Nunez hosted a party at his house where, according to Nunez and witnesses, an individual went after Nunez with a knife. After another guest separated them and knocked the assailant to the floor, Nunez shot the assailant several times, killing him. Nunez called 911 and then flagged down a passing police car. A subsequent search of the house turned up methamphetamine. At trial, Nunez asserted he was acting in self-defense when he shot the victim. A jury rejected the self-defense claim and convicted Nunez of one count of premeditated first-degree murder and one count of possessing less than one gram of methamphetamine with the intent to distribute it. Sedgwick County District Court sentenced him to life in prison without the possibility of parole for 50 years for the murder and a concurrent term of 18 months for the drug charge. Justice Eric Rosen, writing for a unanimous Kansas Supreme Court, reached two dispositive conclusions. First, the State satisfied statutory requirements for establishing probable cause Nunez did not act in self-defense. As a result, Nunez did not enjoy immunity from prosecution. Second, the district court erred in refusing to give an imperfect self-defense instruction. Nunez requested an involuntary manslaughter instruction under K.S.A. 21-5405(a)(4), which makes it a crime to take a life in the lawful exercise of self-defense when the self-defense is carried out with excessive force. Analyzing the evidence presented at trial, the Supreme Court concluded a jury could have found Nunez had the right to take aggressive measures to protect himself and his home but that he used excessive force when he shot his victim, who had already fallen to the floor. The Supreme Court therefore reversed the murder conviction and remanded the case to Sedgwick County for further proceedings.

Appeal No. 121,789: State of Kansas v. Sidney W. Clark

Archived oral argument video
The Kansas Supreme Court vacated Clark's sentence and remanded to Reno County District Court for resentencing. On a prior appeal, the Court of Appeals had applied a 2018 Kansas Supreme Court decision to determine Clark's original 2005 sentence was illegal. On remand from the Court of Appeals, Reno County District Court resentenced Clark according to the 2018 decision. The State appealed, arguing several Kansas Supreme Court decisions issued shortly before Clark's resentencing indicated the 2018 decision did not apply to his sentence. The Kansas Supreme Court held the legality of Clark's sentence under Kansas' illegal sentence statute was controlled by the law in effect at the time his sentence was originally pronounced in 2005. The Supreme Court thus held Clark's most recent sentence was illegal because he was not entitled to the benefit of the 2018 decision. Finally, the Supreme Court upheld a prior decision finding the illegal sentence statute vests appellate courts with jurisdiction to hear the State's appeal of an illegal sentence.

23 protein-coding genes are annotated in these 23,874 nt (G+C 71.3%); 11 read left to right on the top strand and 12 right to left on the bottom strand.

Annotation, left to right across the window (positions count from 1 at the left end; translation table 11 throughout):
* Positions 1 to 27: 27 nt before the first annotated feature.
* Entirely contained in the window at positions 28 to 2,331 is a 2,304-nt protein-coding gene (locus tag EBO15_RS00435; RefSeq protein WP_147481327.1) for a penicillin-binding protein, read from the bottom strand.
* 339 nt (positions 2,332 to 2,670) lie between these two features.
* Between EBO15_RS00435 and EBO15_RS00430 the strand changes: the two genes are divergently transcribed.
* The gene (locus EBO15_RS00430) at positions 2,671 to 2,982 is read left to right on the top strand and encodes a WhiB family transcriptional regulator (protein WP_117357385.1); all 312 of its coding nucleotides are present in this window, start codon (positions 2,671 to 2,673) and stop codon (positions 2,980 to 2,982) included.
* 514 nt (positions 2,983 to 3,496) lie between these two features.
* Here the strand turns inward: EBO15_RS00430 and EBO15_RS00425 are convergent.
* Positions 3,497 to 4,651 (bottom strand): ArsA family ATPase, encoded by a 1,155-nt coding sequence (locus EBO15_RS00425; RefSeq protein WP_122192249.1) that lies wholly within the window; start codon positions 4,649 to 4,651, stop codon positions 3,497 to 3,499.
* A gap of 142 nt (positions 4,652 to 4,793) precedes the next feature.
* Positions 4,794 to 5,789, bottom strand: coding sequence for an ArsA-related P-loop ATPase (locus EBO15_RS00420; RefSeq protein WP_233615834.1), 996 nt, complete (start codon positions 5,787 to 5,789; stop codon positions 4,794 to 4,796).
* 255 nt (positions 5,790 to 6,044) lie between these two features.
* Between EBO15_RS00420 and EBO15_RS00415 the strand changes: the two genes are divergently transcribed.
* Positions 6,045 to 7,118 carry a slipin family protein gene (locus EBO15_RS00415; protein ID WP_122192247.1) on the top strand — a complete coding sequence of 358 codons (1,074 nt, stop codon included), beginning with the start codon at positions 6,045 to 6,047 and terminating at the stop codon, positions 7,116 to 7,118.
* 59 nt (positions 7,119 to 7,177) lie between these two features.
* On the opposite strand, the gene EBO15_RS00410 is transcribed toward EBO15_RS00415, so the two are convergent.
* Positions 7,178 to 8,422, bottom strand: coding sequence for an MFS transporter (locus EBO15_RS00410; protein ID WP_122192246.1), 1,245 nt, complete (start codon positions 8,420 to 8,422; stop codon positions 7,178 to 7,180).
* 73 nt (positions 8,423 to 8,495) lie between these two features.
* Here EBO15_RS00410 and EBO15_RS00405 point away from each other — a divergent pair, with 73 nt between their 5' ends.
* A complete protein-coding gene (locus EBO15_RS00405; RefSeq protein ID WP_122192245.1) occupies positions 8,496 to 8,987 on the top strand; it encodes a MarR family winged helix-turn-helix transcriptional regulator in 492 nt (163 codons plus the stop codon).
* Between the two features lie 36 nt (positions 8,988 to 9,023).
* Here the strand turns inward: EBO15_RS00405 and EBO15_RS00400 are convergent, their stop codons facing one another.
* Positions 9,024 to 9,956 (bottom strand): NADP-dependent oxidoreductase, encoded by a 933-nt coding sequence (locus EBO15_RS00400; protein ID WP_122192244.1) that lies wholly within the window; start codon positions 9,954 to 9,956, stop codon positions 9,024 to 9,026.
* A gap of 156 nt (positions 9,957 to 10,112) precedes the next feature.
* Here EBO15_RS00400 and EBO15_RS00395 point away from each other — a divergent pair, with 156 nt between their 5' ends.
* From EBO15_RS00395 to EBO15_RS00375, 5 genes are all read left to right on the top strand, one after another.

Appeal No. 122,348: State of Kansas v. Christopher C. Harris

Archived oral argument video

The Kansas Supreme Court affirmed Harris' convictions in Shawnee County District Court for attempted capital murder, aggravated robbery, aggravated assault, and criminal possession of a firearm following a convenience store robbery and manhunt during which he shot a Topeka police detective. In a unanimous opinion written by Justice Dan Biles, the Supreme Court rejected Harris' various claims, including his constitutional argument that the presence of 15 to 20 police officers in the courtroom deprived him of a fair trial. The Supreme Court reasoned he failed to offer any evidence to show the officers' presence had any prejudicial impact under caselaw.

Appeal No. 123,423: In the Matter of Brent E. Lindberg, Respondent

Archived oral argument video
The Kansas Supreme Court indefinitely suspended Lindberg from the practice of law for violations of Kansas Rules of Professional Conduct 8.4(b) (professional misconduct) and Kansas Supreme Court Rules 211(b) (failing to file an answer to the formal complaint) and 212(e)(5) (failing to appear). This suspension is effective May 14, 2021.